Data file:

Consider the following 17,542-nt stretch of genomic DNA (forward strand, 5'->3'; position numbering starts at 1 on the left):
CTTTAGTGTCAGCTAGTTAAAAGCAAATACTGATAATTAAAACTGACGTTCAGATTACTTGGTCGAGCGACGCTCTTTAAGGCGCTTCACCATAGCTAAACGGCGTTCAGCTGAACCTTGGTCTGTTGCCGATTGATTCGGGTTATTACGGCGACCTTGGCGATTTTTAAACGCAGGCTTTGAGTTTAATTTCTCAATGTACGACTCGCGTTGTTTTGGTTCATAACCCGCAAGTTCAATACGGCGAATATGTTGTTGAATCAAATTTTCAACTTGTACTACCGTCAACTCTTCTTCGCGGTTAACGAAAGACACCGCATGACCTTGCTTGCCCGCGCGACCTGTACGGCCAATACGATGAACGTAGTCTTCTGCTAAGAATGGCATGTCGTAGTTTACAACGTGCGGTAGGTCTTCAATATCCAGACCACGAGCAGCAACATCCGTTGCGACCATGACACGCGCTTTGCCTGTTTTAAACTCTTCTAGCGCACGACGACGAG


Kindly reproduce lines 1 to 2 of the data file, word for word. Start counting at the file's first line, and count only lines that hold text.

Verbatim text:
Consider the following 17,542-nt stretch of genomic DNA (forward strand, 5'->3'; position numbering starts at 1 on the left):
CTTTAGTGTCAGCTAGTTAAAAGCAAATACTGATAATTAAAACTGACGTTCAGATTACTTGGTCGAGCGACGCTCTTTAAGGCGCTTCACCATAGCTAAACGGCGTTCAGCTGAACCTTGGTCTGTTGCCGATTGATTCGGGTTATTACGGCGACCTTGGCGATTTTTAAACGCAGGCTTTGAGTTTAATTTCTCAATGTACGACTCGCGTTGTTTTGGTTCATAACCCGCAAGTTCAATACGGCGAATATGTTGTTGAATCAAATTTTCAACTTGTACTACCGTCAACTCTTCTTCGCGGTTAACGAAAGACACCGCATGACCTTGCTTGCCCGCGCGACCTGTACGGCCAATACGATGAACGTAGTCTTCTGCTAAGAATGGCATGTCGTAGTTTACAACGTGCGGTAGGTCTTCAATATCCAGACCACGAGCAGCAACATCCGTTGCGACCATGACACGCGCTTTGCCTGTTTTAAACTCTTCTAGCGCACGACGACGAG